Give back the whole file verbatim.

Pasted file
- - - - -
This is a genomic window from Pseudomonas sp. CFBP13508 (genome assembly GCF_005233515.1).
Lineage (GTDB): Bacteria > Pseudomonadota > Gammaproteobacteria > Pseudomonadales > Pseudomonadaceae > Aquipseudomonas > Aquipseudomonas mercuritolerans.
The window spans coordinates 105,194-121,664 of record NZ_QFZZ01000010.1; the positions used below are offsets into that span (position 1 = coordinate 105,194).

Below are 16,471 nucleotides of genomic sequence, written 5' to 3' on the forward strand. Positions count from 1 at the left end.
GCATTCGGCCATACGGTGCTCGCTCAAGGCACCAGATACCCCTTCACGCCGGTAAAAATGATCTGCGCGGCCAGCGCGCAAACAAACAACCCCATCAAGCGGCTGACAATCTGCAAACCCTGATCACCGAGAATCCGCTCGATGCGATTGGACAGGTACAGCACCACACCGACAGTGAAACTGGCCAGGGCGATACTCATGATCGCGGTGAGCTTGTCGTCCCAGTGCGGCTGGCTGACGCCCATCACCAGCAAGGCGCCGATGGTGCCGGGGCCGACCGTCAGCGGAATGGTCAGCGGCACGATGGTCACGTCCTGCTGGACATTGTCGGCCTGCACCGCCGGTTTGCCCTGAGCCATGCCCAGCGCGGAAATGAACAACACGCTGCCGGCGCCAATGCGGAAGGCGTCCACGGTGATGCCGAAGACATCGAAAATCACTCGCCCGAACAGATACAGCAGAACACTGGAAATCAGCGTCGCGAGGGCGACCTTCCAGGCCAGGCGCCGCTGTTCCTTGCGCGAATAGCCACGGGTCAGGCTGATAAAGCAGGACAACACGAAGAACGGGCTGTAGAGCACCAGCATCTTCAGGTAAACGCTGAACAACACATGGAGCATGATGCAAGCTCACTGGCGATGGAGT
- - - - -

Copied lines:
This is a genomic window from Pseudomonas sp. CFBP13508 (genome assembly GCF_005233515.1).
Lineage (GTDB): Bacteria > Pseudomonadota > Gammaproteobacteria > Pseudomonadales > Pseudomonadaceae > Aquipseudomonas > Aquipseudomonas mercuritolerans.
The window spans coordinates 105,194-121,664 of record NZ_QFZZ01000010.1; the positions used below are offsets into that span (position 1 = coordinate 105,194).

Below are 16,471 nucleotides of genomic sequence, written 5' to 3' on the forward strand. Positions count from 1 at the left end.
GCATTCGGCCATACGGTGCTCGCTCAAGGCACCAGATACCCCTTCACGCCGGTAAAAATGATCTGCGCGGCCAGCGCGCAAACAAACAACCCCATCAAGCGGCTGACAATCTGCAAACCCTGATCACCGAGAATCCGCTCGATGCGATTGGACAGGTACAGCACCACACCGACAGTGAAACTGGCCAGGGCGATACTCATGATCGCGGTGAGCTTGTCGTCCCAGTGCGGCTGGCTGACGCCCATCACCAGCAAGGCGCCGATGGTGCCGGGGCCGACCGTCAGCGGAATGGTCAGCGGCACGATGGTCACGTCCTGCTGGACATTGTCGGCCTGCACCGCCGGTTTGCCCTGAGCCATGCCCAGCGCGGAAATGAACAACACGCTGCCGGCGCCAATGCGGAAGGCGTCCACGGTGATGCCGAAGACATCGAAAATCACTCGCCCGAACAGATACAGCAGAACACTGGAAATCAGCGTCGCGAGGGCGACCTTCCAGGCCAGGCGCCGCTGTTCCTTGCGCGAATAGCCACGGGTCAGGCTGATAAAGCAGGACAACACGAAGAACGGGCTGTAGAGCACCAGCATCTTCAGGTAAACGCTGAACAACACATGGAGCATGATGCAAGCTCACTGGCGATGGAGT